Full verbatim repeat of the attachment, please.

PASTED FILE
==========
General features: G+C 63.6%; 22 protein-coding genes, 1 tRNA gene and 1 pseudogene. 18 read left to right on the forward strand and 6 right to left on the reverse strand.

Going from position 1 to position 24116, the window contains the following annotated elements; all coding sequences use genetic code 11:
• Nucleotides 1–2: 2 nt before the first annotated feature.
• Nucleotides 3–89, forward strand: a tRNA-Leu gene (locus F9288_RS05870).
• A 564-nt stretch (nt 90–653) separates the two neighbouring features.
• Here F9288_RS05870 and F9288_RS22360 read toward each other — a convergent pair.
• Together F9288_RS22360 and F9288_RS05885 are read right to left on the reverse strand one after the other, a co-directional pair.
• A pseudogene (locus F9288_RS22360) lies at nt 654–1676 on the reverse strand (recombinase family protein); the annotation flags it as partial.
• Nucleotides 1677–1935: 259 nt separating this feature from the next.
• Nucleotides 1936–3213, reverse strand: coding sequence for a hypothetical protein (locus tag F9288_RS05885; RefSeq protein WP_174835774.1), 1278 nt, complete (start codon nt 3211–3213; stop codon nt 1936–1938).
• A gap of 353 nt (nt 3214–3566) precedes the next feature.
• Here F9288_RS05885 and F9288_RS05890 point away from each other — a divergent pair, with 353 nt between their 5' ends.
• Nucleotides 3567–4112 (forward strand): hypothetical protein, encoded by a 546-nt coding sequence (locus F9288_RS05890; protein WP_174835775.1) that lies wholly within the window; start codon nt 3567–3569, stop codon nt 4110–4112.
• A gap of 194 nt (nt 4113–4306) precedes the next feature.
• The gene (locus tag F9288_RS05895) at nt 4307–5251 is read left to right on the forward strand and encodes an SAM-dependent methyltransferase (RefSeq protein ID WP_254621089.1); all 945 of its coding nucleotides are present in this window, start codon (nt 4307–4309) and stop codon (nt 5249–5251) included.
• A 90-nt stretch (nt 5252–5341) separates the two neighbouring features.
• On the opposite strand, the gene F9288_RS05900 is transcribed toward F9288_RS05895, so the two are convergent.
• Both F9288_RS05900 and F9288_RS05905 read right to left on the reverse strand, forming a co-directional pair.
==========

General features: G+C 63.6%; 22 protein-coding genes, 1 tRNA gene and 1 pseudogene. 18 read left to right on the forward strand and 6 right to left on the reverse strand.

Going from position 1 to position 24116, the window contains the following annotated elements; all coding sequences use genetic code 11:
• Nucleotides 1–2: 2 nt before the first annotated feature.
• Nucleotides 3–89, forward strand: a tRNA-Leu gene (locus F9288_RS05870).
• A 564-nt stretch (nt 90–653) separates the two neighbouring features.
• Here F9288_RS05870 and F9288_RS22360 read toward each other — a convergent pair.
• Together F9288_RS22360 and F9288_RS05885 are read right to left on the reverse strand one after the other, a co-directional pair.
• A pseudogene (locus F9288_RS22360) lies at nt 654–1676 on the reverse strand (recombinase family protein); the annotation flags it as partial.
• Nucleotides 1677–1935: 259 nt separating this feature from the next.
• Nucleotides 1936–3213, reverse strand: coding sequence for a hypothetical protein (locus tag F9288_RS05885; RefSeq protein WP_174835774.1), 1278 nt, complete (start codon nt 3211–3213; stop codon nt 1936–1938).
• A gap of 353 nt (nt 3214–3566) precedes the next feature.
• Here F9288_RS05885 and F9288_RS05890 point away from each other — a divergent pair, with 353 nt between their 5' ends.
• Nucleotides 3567–4112 (forward strand): hypothetical protein, encoded by a 546-nt coding sequence (locus F9288_RS05890; protein WP_174835775.1) that lies wholly within the window; start codon nt 3567–3569, stop codon nt 4110–4112.
• A gap of 194 nt (nt 4113–4306) precedes the next feature.
• The gene (locus tag F9288_RS05895) at nt 4307–5251 is read left to right on the forward strand and encodes an SAM-dependent methyltransferase (RefSeq protein ID WP_254621089.1); all 945 of its coding nucleotides are present in this window, start codon (nt 4307–4309) and stop codon (nt 5249–5251) included.
• A 90-nt stretch (nt 5252–5341) separates the two neighbouring features.
• On the opposite strand, the gene F9288_RS05900 is transcribed toward F9288_RS05895, so the two are convergent.
• Both F9288_RS05900 and F9288_RS05905 read right to left on the reverse strand, forming a co-directional pair.